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Lieberman could avenge primary loss in Conn.

US Senator Joseph Lieberman with his wife Hadassah in New Haven, Conn., today.
US Senator Joseph Lieberman with his wife Hadassah in New Haven, Conn., today. (Spencer Platt/Getty Images)

OXFORD, Conn. --Connecticut residents headed to the polls today to decide the fate of three bitterly contested US House races and a US Senate contest, as national political observers keep a close eye on a state they say could be crucial to handing control of Congress to the Democrats.

Although recent polls show Senator Joseph Lieberman on the verge of avenging his August primary loss to newcomer Ned Lamont, antiwar sentiment in the Nutmeg State may help sweep three incumbent Republican congressmen out of office.

"I've got butterflies in my stomach, but we have a feeling this will be a good day for Democrats," said Democratic challenger Chris Murphy after casting his ballot in his hometown of Cheshire. The 33-year-old state senator is polling slightly ahead of US Representative Nancy Johnson, 71, who has held her Fifth District seat for nearly a quarter century.

"This is a unique year, where people have the courage to vote for change," Murphy said, standing beside his smiling fiancée, Cathy Holahan, outside a local elementary school.

Frustration with the Bush administration has bolstered anti-incumbent sentiment in the state. Jean Garber, 40, a registered nurse and Cheshire resident, chatted with Murphy while waiting to vote in the school's gymnasium.

"People are tired of negativity coming out of the White House," Garber said. She carried a Murphy placard and said she arrived at 6 a.m. to support her candidate. "They're tired of gas prices and tired of the war. Our expendable income is down hundreds of dollars a month."

Tom Ruocco stood a few feet away, clutching a blue Nancy Johnson placard amid the sea of red-clad Murphy supporters. "I think it's dangerous to pull out of Iraq right now. It would create a vacuum," said Ruocco, 46, a Republican Cheshire town councilman. Murphy has attacked Johnson for supporting administration policy on the war.

South of Cheshire, in the state's Fourth District, 10-term incumbent Christopher Shays, a Republican known for his centrist viewpoints, is facing a strong challenge from Diane Farrell, a former Westport first selectwoman who has run on an antiwar platform.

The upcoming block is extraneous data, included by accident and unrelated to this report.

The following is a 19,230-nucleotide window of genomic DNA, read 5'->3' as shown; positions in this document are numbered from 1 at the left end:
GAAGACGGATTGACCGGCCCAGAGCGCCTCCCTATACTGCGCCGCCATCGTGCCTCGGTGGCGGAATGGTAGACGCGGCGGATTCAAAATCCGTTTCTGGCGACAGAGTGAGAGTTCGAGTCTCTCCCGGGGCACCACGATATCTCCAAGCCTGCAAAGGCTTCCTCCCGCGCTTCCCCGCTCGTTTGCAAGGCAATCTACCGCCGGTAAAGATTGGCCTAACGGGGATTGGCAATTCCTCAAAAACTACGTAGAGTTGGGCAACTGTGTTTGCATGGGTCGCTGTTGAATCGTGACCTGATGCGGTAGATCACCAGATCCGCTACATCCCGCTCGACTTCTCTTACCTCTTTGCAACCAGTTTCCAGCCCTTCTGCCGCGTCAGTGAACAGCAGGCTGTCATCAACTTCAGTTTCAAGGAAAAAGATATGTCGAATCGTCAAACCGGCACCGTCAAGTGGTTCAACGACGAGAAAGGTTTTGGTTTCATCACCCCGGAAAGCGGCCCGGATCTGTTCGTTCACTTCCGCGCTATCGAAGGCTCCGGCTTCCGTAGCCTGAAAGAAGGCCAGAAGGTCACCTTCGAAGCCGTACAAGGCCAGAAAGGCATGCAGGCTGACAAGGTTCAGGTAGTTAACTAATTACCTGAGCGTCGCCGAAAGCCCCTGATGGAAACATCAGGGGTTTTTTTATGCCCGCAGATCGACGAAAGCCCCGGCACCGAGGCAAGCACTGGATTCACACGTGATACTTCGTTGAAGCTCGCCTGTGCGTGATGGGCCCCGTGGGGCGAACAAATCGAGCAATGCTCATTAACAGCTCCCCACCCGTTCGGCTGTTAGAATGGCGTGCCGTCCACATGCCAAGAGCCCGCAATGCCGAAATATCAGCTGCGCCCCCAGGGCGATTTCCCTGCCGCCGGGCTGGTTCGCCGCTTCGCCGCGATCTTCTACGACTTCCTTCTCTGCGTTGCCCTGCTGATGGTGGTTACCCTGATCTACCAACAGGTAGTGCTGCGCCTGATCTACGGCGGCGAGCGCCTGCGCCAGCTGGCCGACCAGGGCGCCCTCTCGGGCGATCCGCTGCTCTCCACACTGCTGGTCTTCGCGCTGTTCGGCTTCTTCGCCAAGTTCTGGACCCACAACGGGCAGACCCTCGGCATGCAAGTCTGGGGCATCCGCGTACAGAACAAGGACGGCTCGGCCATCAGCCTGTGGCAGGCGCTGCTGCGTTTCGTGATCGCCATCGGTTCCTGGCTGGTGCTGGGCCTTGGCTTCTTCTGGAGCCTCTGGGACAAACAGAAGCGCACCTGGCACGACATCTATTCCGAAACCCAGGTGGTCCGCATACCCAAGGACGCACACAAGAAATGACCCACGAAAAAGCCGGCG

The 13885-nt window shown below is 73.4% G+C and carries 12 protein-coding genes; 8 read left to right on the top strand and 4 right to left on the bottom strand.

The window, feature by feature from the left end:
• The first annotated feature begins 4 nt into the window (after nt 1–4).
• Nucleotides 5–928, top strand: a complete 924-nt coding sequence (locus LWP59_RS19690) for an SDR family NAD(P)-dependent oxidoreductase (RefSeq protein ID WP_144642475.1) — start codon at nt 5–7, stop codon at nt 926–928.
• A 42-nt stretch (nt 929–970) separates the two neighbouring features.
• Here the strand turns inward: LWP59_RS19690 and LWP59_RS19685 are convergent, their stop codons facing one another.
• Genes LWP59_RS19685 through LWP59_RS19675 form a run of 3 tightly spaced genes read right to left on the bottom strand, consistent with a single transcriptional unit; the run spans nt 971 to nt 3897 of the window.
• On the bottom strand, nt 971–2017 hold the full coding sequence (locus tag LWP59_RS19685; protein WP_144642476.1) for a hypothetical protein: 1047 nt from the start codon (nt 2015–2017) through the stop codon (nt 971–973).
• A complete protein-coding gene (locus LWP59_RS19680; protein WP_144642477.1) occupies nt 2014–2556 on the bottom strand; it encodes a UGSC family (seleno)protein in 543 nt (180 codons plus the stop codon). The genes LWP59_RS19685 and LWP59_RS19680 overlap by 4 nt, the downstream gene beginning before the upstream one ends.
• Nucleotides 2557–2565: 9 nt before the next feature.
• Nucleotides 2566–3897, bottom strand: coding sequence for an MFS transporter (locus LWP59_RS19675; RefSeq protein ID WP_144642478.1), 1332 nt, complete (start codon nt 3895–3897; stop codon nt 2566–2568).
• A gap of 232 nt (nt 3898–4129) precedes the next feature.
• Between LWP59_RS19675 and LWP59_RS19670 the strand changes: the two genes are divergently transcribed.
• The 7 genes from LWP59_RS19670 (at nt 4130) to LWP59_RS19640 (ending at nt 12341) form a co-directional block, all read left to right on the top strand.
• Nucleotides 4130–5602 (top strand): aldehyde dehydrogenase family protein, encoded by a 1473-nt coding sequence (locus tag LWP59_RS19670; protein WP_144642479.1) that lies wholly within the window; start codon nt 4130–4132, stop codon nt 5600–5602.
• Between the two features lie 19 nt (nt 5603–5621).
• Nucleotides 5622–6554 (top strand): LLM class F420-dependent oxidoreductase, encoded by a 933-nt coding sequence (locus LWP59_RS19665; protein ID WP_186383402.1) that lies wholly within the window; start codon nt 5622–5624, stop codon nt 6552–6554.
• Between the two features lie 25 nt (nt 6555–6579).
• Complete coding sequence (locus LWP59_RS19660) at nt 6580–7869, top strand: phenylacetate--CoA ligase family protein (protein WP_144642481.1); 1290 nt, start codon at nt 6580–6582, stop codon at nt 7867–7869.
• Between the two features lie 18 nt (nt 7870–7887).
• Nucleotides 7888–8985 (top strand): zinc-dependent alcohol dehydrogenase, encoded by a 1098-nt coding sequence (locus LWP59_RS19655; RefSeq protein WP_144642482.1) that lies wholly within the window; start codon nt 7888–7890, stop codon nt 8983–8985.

"The parking lot's been full since early this morning," said Oxford resident Jane Maher, surveying the scene at Quaker Farms School, the lone voting location in this southwestern Connecticut town of 10,000. Residents here said they had received dozens of calls from the Shays and Farrell camps alike.

Mary-Ann Drayton-Rogers, a retired postal worker who has lived in Oxford for four decades, said she voted for Farrell because of her opposition to the Iraq war. "We shouldn't have been there in the first place."

But a number of voters said they were supporting Shays, who they praised as a principled leader who refused to toe his party's line.

The Senate race, which captured national attention this summer after Lamont upset Lieberman, is less competitive; a poll released Monday suggested that Lieberman had a 12-point lead over Lamont, whose antiwar support appears to have fizzled.

Drayton-Rogers said that despite her antiwar views, Lamont had not captured her Senate vote. "I find Lieberman very credible, very principled, and he stuck with what he believed."

A few miles down Route 67, Oxford's main thoroughfare, the lunchtime crowd at Fritz's Snack Bar was beginning to file in. Amy Lappos, a Seymour resident, sat at the counter with a Diet Coke and a Reuben sandwich, watching her preschool-aged daughter and son pick over a half-eaten turkey club.

"It's scary how we've been losing so many personal freedoms, the longer Bush has been in office," said Lappos, who was on her way to cast a vote for Lamont. "I don't want it to be a dictatorship here."

Lamont's diehard supporters were still holding out hope today. In Branford, blogger Kelly Monaghan – a.k.a. Branford Boy – dismissed the poll numbers.

"There's a long list of reasons for Democrats in this state to have problems with Joe, for other reasons than the war," Monaghan said by telephone, adding that the Quinnipiac poll suffered from "constant pro-Joe spin."

Another pro-Lamont blogger, Bob Adams, also was optimistic. "I think we're gonna win!" said Adams, better known to local political watchers by his on-line moniker, "Connecticut Bob." "I think the polls were way overblown.''

Lieberman cast his vote in New Haven this morning and was planning a number of visits to voting locations today throughout the state. Lamont voted in Greenwich this morning.

Also in the state, US Representative Rob Simmons is running neck-and-neck with Democratic challenger Joe Courtney in the Second District, another race that observers are watching closely as the Democrats try to capture 15 seats to win back the House.

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